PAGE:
Review : fushigi (part one)

Fan of etymology that I am, I believe Fushigi is taken from the Japanese words “Fu,” meaning “Why,” and “Shigi,” meaning “The hell would someone with as little hand dexterity as Jeremy own one of these things?”

There’s a pretty simple answer for why I have a Fushigi.

My friends gave me one for my birthday.

I believe they were misled by the product description, which reads “Fushigi is a form of object manipulation in which the ball or balls are kept in contact with the body.”

Knowing (or assuming) that I’ve had years of practice manipulating balls that are in contact with my body, this seemed like a superb gift idea.

It certainly has the potential to be one of my favorite ASOTV products. After all, I DO have an abnormal proclivity toward shiny things.

Mini disco balls are shiny. Ergo, I like them.

After first use, though, I was a little discouraged.

The instructional DVD that accompanies the Fushigi shows a skilled contact juggler (and obvious member of the counterculture) dubbed “The Amazing Kenny” performing tricks such as The Half Pipe, The Venus Flytrap, and The Enigma. It’s a fifteen-minute video, separated into segments that are roughly a minute long. In between the minute long demonstrations, Kenny presumably took breaks to play hackeysack, or eat granola, or dip his long pony tail in patchouli oil.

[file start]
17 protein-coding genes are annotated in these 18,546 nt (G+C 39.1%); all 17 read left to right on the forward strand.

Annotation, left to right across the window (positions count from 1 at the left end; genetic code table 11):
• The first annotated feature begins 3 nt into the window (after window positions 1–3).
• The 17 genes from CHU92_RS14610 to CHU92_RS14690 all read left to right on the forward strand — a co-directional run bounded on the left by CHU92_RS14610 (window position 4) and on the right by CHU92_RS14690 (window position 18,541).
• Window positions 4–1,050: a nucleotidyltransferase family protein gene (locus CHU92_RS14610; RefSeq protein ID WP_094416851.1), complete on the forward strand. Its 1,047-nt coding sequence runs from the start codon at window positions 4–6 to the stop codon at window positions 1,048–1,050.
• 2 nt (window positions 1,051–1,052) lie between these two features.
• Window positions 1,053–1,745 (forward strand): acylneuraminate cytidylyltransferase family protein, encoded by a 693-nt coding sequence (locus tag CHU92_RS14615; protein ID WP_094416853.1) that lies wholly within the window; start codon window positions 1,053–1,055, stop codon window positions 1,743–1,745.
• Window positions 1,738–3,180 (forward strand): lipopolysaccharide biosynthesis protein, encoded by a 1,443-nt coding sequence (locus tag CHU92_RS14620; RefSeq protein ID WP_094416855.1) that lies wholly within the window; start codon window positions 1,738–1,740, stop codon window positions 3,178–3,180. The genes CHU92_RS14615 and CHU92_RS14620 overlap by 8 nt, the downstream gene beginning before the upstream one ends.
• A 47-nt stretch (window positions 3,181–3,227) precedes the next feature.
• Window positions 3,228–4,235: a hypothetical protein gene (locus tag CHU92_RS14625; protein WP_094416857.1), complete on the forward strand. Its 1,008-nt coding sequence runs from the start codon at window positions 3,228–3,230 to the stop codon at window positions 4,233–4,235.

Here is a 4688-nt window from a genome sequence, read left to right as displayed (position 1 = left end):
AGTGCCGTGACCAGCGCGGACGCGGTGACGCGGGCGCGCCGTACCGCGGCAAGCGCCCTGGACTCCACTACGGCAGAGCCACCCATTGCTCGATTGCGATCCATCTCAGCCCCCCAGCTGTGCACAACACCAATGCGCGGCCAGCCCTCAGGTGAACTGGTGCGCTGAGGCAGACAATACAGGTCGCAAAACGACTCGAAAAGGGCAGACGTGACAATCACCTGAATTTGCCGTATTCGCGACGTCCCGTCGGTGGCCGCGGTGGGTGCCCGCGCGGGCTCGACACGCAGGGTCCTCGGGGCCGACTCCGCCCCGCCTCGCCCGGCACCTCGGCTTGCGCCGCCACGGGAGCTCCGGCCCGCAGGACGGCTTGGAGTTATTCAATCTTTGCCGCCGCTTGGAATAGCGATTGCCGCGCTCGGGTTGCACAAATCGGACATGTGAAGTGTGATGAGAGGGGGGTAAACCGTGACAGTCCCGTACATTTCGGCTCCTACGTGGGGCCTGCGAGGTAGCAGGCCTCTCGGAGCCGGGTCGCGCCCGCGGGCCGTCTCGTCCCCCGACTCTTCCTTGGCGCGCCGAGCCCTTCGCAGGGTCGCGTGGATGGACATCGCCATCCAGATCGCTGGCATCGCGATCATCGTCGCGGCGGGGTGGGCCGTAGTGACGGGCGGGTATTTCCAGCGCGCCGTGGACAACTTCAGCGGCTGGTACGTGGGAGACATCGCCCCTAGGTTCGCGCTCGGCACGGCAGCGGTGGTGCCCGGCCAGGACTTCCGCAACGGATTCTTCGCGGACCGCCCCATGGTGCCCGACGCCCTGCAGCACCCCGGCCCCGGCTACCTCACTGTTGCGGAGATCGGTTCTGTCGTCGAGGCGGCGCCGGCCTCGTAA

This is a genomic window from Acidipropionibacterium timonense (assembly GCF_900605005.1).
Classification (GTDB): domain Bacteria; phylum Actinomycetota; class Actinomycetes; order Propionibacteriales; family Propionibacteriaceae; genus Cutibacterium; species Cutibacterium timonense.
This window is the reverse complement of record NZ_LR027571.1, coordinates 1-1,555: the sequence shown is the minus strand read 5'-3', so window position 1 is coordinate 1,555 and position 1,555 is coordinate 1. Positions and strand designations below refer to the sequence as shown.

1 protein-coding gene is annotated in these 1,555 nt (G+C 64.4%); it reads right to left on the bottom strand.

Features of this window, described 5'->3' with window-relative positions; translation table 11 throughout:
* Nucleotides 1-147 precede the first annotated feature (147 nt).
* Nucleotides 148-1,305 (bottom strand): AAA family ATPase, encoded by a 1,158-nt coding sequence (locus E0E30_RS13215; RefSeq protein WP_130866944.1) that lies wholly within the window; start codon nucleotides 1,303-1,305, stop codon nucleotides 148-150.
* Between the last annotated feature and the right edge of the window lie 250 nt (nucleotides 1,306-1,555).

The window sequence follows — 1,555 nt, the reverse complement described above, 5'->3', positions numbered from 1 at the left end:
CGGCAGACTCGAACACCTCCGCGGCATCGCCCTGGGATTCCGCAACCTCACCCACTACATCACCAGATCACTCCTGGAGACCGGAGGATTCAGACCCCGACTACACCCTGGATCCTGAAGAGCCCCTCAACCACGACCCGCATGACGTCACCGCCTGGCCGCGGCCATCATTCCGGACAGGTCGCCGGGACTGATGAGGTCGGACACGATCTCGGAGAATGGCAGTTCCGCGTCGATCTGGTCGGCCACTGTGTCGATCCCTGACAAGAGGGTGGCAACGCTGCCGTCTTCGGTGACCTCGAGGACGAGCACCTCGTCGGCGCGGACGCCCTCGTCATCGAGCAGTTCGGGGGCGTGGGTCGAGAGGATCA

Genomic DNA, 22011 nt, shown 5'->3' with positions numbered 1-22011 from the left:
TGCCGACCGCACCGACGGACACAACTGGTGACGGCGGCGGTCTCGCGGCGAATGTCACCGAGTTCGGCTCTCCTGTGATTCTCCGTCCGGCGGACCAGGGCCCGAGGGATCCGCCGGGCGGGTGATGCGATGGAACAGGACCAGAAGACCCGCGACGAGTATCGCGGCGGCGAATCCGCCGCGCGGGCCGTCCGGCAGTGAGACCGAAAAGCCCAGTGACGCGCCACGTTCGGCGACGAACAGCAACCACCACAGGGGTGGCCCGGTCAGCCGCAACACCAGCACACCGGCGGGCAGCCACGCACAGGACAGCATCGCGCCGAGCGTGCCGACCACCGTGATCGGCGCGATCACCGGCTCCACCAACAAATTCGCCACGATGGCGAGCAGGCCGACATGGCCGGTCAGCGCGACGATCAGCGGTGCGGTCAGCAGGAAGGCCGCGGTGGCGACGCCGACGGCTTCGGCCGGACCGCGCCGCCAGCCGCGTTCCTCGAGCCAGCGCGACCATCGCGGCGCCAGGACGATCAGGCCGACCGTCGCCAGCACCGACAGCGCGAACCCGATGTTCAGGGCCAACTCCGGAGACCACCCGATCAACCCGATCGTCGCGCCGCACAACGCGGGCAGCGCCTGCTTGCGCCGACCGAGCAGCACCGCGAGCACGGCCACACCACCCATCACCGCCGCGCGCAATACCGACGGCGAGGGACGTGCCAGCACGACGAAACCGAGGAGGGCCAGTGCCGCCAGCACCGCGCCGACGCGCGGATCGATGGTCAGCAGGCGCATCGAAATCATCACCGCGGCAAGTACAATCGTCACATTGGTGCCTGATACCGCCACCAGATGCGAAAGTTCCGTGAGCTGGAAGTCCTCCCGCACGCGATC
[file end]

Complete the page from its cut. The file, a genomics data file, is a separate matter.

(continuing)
I first attempted using the Fushigi at 4:00 am on a Sunday morning after a day of drinking… pretty heavily. So, the only tricks I was prepared to attempt mastering were “Grasp and Hold the Fushigi for Four Seconds Without Dropping the Sphere Onto the Hardwood” and “Don’t Pass Out Face-Down on the Sofa.”

I failed. Both.

So far, after a week of periodically picking up the magic Fushigi, I’ve only been able to perfect a single, not-so-impressive trick in which I rub the silver globe between my left and right hands. I call it “Checking the Tin Man for Testicular Cancer.”

Dorothy Gale was performing this move long before the Fushigi was invented.

I want to improve my Fushigi skills and then write about my prowess in Orb Rolling.

However, based on the progress I’ve made toward finishing The Statue of Liberty 3-D Puzzle, I wouldn’t anticipate a follow up on the Fushigi any time soon.

Where to Buy: Fushigi Ball

Price: $19.99 + S & H

Isn’t a better translation of the word Fushigi “miracle” or “mystery?” Uhm… sure.

Add a Comment

Your email address will not be published. Required fields are marked *